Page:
Monday, November 14, 2011

Fall Harvest 2011

We were really late in planting our crops for fall harvest, but despite our bad timing, there are a few vegetables that have done really well and along with the young greens we have plenty of fresh veggies to keep us well fed.  

Fall harvesting lately has consisted of turnips, potatoes, brussels sprouts, beets, and young chinese cabbage.  Our turnips turned out perfect this year.  Hardly any root maggots.  We've been looking up all sorts of turnip recipes online and so far we have made glazed turnips, added them to chicken soup, and have been eating them thinly sliced in salads.  Eaten raw, turnips taste kind of like radishes.  We've also been using their greens as a substitute for kale.  

In the same bed as the turnips, we planted rutabagas and radishes.  The rutabagas did horrible.  Some germinated, but were quickly eaten by slugs.  None got even close to maturing.  Radishes did well but were over-mature and woody before we got around to picking them.  So, fall 2011 will be known as the season of the turnips.  

This was the first year we grew brussels sprouts.  We planted them in the spring and while they are forming sprouts, they are really small and full of aphids.  The aphids are a pain to clean off because they hide in the layers.  Once cleaned and steamed the sprouts taste really good.  

Other crops we have been picking lately are beets and various greens.  Our beets are really small, but tasty.  The chinese cabbage we planted hasn't quite formed heads yet, but we are eating them as salad greens and using them in stir fry.  Kale and bok choy are also staples this time of year.  With our fall harvests and our stored veggies (potatoes in the ground) (winter squash and garlic in the basement)(corn, peas, beans in the freezer) we're eating pretty darn well.  

This week the weather has definitely gotten colder and we'll see how long everything holds up in the garden.    

Friday, October 28, 2011

Saving Seeds

Every spring we love shopping for packets of new seeds at the local nurseries.  It's so fun browsing the racks of colorful seed packets and imagining the future delicious meals and beautiful flowers contained in each little seed.  We try to grow a few different varieties of vegetables and flowers each year to expand our repertoire.  Sometimes, though, we like a variety so much that we want to grow it again the following year.  This has led us to the craft of saving seeds.  

There are many advantages to collecting your own seeds.  Besides saving a little money, you also have an excuse for letting your garden get seedy (which tends to happen when you get overwhelmed and can't keep up with all the harvesting and deadheading).  To get started collecting seeds, it helps to plant way more than you can eat (that way you don't feel bad letting some veggies go to seed).  Then toward the end of the harvest season, just let some plants go to seed.  Let the pod, fruit or seed head mature and then collect the seed.  Do some research on the specific vegetable or flower you're trying to collect from because you might find that it's better to just buy the seed especially if it's a hybrid variety.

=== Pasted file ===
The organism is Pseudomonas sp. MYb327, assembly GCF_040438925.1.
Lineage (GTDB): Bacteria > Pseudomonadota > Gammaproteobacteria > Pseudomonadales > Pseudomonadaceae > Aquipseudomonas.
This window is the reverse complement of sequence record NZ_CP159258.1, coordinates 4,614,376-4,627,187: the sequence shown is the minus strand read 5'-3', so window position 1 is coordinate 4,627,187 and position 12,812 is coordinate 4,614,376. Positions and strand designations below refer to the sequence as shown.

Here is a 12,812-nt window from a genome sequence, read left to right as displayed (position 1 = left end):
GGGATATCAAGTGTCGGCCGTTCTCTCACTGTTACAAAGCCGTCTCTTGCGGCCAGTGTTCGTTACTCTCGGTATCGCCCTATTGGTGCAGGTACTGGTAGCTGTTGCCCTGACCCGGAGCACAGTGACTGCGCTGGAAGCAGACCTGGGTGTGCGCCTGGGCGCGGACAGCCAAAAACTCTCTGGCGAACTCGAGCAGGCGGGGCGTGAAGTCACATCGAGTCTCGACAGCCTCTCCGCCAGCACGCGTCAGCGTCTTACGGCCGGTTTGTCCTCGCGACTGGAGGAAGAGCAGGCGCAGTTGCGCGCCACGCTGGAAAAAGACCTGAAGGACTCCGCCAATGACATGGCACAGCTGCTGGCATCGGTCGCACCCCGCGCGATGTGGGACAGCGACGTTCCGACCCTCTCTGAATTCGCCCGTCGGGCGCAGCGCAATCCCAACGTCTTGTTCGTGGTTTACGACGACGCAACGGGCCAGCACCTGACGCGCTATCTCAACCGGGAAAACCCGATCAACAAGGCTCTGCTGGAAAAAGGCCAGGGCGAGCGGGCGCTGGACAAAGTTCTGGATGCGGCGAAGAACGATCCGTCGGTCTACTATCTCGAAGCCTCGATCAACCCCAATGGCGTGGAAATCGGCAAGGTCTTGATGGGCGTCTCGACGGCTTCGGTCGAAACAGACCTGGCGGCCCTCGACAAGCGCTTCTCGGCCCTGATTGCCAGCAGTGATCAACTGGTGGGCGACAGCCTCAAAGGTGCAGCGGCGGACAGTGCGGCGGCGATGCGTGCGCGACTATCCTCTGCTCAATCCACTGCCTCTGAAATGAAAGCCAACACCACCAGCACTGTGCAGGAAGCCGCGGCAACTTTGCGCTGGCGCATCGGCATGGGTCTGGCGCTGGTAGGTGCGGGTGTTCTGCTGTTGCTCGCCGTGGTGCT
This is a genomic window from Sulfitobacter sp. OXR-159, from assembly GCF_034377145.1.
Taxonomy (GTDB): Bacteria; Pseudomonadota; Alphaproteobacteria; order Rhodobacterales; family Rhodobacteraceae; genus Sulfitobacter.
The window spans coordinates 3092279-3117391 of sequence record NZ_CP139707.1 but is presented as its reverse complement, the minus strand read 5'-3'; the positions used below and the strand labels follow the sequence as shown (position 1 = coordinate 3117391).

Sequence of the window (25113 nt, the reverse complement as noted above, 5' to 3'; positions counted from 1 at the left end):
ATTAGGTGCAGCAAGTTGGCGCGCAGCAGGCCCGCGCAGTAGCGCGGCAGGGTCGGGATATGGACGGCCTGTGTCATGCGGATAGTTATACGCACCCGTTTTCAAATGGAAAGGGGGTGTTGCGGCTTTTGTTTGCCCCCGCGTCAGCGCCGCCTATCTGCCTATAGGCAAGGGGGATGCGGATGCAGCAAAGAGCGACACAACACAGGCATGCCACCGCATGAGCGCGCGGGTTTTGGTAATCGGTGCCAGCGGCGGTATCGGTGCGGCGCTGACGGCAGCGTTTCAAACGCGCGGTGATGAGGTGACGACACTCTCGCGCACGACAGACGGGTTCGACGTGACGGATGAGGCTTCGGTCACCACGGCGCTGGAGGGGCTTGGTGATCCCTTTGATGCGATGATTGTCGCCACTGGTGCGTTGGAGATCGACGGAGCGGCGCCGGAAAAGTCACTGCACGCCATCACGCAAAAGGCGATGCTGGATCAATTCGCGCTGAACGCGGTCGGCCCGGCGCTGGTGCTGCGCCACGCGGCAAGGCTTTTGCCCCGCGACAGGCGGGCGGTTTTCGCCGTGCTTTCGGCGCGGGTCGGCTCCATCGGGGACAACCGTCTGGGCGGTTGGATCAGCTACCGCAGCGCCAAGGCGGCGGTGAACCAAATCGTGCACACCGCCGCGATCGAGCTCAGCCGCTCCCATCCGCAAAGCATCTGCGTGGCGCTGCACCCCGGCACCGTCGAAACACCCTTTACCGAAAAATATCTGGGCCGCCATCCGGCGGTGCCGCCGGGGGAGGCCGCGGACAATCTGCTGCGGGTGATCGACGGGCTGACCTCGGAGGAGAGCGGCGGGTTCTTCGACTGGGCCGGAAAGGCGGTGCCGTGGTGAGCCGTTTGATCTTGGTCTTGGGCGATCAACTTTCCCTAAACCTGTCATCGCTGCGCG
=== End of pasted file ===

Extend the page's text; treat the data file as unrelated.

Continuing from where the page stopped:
Here are just a few types of seed we collected this summer.

Sweet Pea Flowers
(Note: the pods are toxic if ingested)

I let the pods dry on the plant.  They split open easily to expose the seeds.  Be sure the seeds are completely dry before you store them or they will get moldy and rot.

Fava Beans
I also let the pods dry on the plant.  A few pods that I didn't collect eventually fell to the grown and are now sprouting into new fava bean plants.  If the winter isn't too cold, they baby plants should overwinter and produce beans again next year.

Chive flowers are a pretty lavender color.  Then they dry out and produce tiny black seeds.  One seed head produces way more seeds than we need.  

I just shake the flower over a piece of paper and then use the paper to funnel the seeds into a bottle.

Label and store the seeds in a dry dark spot like a cabinet.
Don't forget to plant them next year.

If you collect lots of extra seeds you can create your own seed packets which would make cute gifts for your gardening friends.    

Monday, October 24, 2011

Growing a Garden: Progress at Orchard & Vine

Over the past month we took on the task of building the last big and highly anticipated feature at the Orchard & Vine Community Garden.  The original design I drafted in the May 2010 called for a covered "Garden Pavilion" to serve as a gathering space for potlucks, workshops and meetings and a refuge from the rain and hot sun.  We discovered just how important this feature was this past year.  Our spring potluck ended abruptly with a passing shower and soggy food and our summer bake sale fundraiser occurred on a hot sunny day with the volunteer hosts hovering in a tiny sliver of shade with platters of melting frosted cupcakes.

With the busy summer growing season over, we set to work on building the Garden Pavilion before the heavy autumn rains.  Over the course of several weekends we got the final specs completed, materials approved and purchased, volunteers organized, and got it done.  We drafted a simple shed roof design to maximize our limited funds and minimize construction complexity.  We couldn't be more pleased with the results.

Breaking tough ground

Anders digging in

Moving the heavy posts

Setting in the posts

Bolting in the beams

Attaching the rafters

Installing the roofing material

Almost done

All done

Ready for a potluck!

Our next goal is to install a gutter and rainwater collection system to allow gardeners to water their plots while the city water is shut off from November to May and to be a model for sustainability.  Plus, natural rainwater is better for plants.  We're out of construction funds, so we spent this weekend working on our first grant proposal.